Find A Reason

There are all sorts of sayings and clichés about fighting through adversity, dealing with challenges, and the subsequent benefits that await once you come out the other side. 

I know.  I’ve used them.  Mom used to say, “everything happens for a reason” and I would roll my eyes as kids tend to do when parents impart their particular brand of wisdom.

Depending on the situation, however, in the moment, it’s hard to find the reason.  I mention this, not because there are difficulties, but to share a little message of optimism and hope as we move into spring…the season of new beginnings.

Recently, a close friend of mine passed away unexpectedly.  Now, I know you’re probably thinking, “That’s optimism?  Why are you bringing me down?”.  I promise that’s not my intent so hang in there.

See, I was asked to give a eulogy, something I had never done, and the bizarre thing was that just a couple weeks prior, my friend was talking about how he believed there was a reason for everything.  So, as I prepared my remarks, I looked for a reason for such an unfair loss.

What came to me was maybe less a reason and more a lesson on the significance of life; what we had and what remained rather than what was lost.  It said to me that when grief is so deeply felt, it’s actually a testament to life and is the result of the profound impact one person can have however long or short the time may be.

In recognizing this and thinking about how one moves forward, I realized how important it is not waste the time we have together and never take for granted those we hold most dear.

“One moment can change a day, one day can change a life, and one life can change the world.”  However, you want to measure it, we can all be that one life that changes our world for the better.

There Must Be Manure to Life

Travel though the farmlands and you will no doubt encounter that unmistakable aroma which inevitably leads to the comment, “Was that you?” from some joker in the car.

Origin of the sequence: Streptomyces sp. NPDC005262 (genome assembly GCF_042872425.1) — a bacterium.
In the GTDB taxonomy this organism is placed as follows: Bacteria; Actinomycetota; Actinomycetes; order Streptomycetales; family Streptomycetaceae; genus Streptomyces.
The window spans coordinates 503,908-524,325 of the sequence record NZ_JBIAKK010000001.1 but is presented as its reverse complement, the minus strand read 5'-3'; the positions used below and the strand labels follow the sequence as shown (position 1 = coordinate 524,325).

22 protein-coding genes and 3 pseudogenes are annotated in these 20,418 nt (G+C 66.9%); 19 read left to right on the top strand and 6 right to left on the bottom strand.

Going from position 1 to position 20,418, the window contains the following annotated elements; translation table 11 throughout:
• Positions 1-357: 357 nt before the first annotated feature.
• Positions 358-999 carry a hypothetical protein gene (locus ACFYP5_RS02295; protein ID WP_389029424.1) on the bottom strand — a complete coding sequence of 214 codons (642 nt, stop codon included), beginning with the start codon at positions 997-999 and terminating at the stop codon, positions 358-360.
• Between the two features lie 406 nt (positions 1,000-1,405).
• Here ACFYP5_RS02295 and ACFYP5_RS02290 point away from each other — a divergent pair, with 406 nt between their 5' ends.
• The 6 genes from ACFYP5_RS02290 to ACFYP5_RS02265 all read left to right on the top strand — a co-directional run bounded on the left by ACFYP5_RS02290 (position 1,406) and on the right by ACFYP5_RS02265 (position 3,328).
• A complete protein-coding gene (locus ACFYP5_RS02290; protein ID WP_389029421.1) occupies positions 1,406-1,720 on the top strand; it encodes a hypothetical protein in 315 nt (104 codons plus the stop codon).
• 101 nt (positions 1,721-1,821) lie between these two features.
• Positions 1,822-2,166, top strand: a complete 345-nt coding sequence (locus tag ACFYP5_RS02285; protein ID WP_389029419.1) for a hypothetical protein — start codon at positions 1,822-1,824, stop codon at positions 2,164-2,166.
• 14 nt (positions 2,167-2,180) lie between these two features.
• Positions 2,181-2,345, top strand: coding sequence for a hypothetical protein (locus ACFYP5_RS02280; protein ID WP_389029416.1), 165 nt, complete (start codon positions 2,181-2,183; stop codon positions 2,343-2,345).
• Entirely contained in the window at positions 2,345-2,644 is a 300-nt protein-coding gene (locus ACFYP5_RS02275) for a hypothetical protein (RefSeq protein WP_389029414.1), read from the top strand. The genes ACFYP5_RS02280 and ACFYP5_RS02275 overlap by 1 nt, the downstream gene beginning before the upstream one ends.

Yes, as spring approaches, crops are planted, and flower beds prepped, there will be lots of natures’ fertilizer in use.  At this time of year, I recall one of my first jobs working in the Sears Garden Center, loading bags and bags of peat moss, topsoil and yes, lovely grade A cow manure into people’s cars and trucks.  Sure, there was the occasional busted bag that found its way onto, and into, my clothes…or face, but hey, I was working outside in the sunshine and the physical labor got me into probably the best shape of my life.

And that’s the thing, manure will happen, life is going to dump it on you when you least expect it and in quantities you may think you can’t carry.  But remember, like the manure used in the fields to fertilize and help grow abundant crops and beautiful flowers to feed and nurture us body and soul, the kind life can dole out can also help us grow as individuals.  It’s part of life that not everything is clean and neat and sweet smelling.  Things can go sideways sometimes, you just have to believe in, and look for, what positives can come from them; how it will help you grow into a stronger, more beautiful being.  The same is true for life at Freedom.

When the economy fluctuates, when pandemics arise, when systems falter or we as humans simply make mistakes, it’s how we react, how we learn, how we adapt and improve, that makes us stronger, keeps us moving forwarding and growing to better serve our members, each other, and our community.  There are all sorts of clichés; “anything worth having is worth fighting for”, “what doesn’t kill you makes you stronger”, “everything happens for a reason”, and so on.  These may have some truth to them, but they can also be meaningless in the moment.

All I can say, from experience, is giving up doesn’t work.  Ignoring a problem doesn’t make it go away or resolve it.  Instead, I say, take that manure, spread it on the field, and let something wonderful grow.

Be Here Now

When asked how many children he thought he had influenced, Mr. Rogers said, “I don’t care how many, even if it’s just one.

We get so wrapped up in numbers in our society. The most important thing is that we are able to be one-to-one, you and I with each other at the moment. If we can be present to the moment with the person that we happen to be with, that’s what’s important.”

I mention this because of the similarity I feel between those words and our lives at Freedom.  The ability to be present in the moment applies not just with our members, but with each other.

Work gets busy, lives get chaotic, things happen unexpectedly, so it’s so important that we are aware and mindful of what is happening at this very moment.

The biggest gift we can each give ourselves is the gift of being present — engaged with life, connected with each other, listening with kindness, staying open-minded, free from judgment.